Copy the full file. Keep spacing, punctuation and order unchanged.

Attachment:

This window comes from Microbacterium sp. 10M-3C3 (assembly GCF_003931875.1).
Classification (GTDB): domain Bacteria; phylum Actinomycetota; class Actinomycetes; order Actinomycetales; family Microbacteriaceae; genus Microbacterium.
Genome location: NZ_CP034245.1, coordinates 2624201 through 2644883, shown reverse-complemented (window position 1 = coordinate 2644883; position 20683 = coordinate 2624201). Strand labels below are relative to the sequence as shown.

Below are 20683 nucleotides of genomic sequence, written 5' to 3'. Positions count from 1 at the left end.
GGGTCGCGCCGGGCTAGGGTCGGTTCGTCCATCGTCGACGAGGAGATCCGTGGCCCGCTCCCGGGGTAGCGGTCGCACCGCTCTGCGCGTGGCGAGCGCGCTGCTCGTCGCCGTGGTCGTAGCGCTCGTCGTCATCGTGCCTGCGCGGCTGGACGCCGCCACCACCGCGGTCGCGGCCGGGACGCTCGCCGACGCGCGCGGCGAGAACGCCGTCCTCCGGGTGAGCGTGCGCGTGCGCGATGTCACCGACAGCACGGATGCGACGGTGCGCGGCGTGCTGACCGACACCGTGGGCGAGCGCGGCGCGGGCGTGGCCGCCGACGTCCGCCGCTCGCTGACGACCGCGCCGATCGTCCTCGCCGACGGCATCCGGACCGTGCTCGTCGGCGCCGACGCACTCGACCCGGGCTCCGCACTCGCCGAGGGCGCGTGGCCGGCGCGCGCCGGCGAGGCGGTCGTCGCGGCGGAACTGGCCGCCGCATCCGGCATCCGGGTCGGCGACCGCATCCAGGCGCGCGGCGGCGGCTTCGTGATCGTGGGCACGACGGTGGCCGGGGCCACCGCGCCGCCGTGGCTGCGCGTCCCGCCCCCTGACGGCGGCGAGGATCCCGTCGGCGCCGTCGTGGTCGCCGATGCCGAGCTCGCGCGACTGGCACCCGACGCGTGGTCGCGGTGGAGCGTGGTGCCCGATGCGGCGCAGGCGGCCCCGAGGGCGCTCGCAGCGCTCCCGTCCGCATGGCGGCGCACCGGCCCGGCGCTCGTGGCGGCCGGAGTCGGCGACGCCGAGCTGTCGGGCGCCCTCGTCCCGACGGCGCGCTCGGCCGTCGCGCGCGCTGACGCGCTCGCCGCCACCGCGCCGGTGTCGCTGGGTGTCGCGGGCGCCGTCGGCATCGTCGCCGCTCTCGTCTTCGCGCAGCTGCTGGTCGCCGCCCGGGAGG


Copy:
This window comes from Microbacterium sp. 10M-3C3 (assembly GCF_003931875.1).
Classification (GTDB): domain Bacteria; phylum Actinomycetota; class Actinomycetes; order Actinomycetales; family Microbacteriaceae; genus Microbacterium.
Genome location: NZ_CP034245.1, coordinates 2624201 through 2644883, shown reverse-complemented (window position 1 = coordinate 2644883; position 20683 = coordinate 2624201). Strand labels below are relative to the sequence as shown.

Below are 20683 nucleotides of genomic sequence, written 5' to 3'. Positions count from 1 at the left end.
GGGTCGCGCCGGGCTAGGGTCGGTTCGTCCATCGTCGACGAGGAGATCCGTGGCCCGCTCCCGGGGTAGCGGTCGCACCGCTCTGCGCGTGGCGAGCGCGCTGCTCGTCGCCGTGGTCGTAGCGCTCGTCGTCATCGTGCCTGCGCGGCTGGACGCCGCCACCACCGCGGTCGCGGCCGGGACGCTCGCCGACGCGCGCGGCGAGAACGCCGTCCTCCGGGTGAGCGTGCGCGTGCGCGATGTCACCGACAGCACGGATGCGACGGTGCGCGGCGTGCTGACCGACACCGTGGGCGAGCGCGGCGCGGGCGTGGCCGCCGACGTCCGCCGCTCGCTGACGACCGCGCCGATCGTCCTCGCCGACGGCATCCGGACCGTGCTCGTCGGCGCCGACGCACTCGACCCGGGCTCCGCACTCGCCGAGGGCGCGTGGCCGGCGCGCGCCGGCGAGGCGGTCGTCGCGGCGGAACTGGCCGCCGCATCCGGCATCCGGGTCGGCGACCGCATCCAGGCGCGCGGCGGCGGCTTCGTGATCGTGGGCACGACGGTGGCCGGGGCCACCGCGCCGCCGTGGCTGCGCGTCCCGCCCCCTGACGGCGGCGAGGATCCCGTCGGCGCCGTCGTGGTCGCCGATGCCGAGCTCGCGCGACTGGCACCCGACGCGTGGTCGCGGTGGAGCGTGGTGCCCGATGCGGCGCAGGCGGCCCCGAGGGCGCTCGCAGCGCTCCCGTCCGCATGGCGGCGCACCGGCCCGGCGCTCGTGGCGGCCGGAGTCGGCGACGCCGAGCTGTCGGGCGCCCTCGTCCCGACGGCGCGCTCGGCCGTCGCGCGCGCTGACGCGCTCGCCGCCACCGCGCCGGTGTCGCTGGGTGTCGCGGGCGCCGTCGGCATCGTCGCCGCTCTCGTCTTCGCGCAGCTGCTGGTCGCCGCCCGGGAGG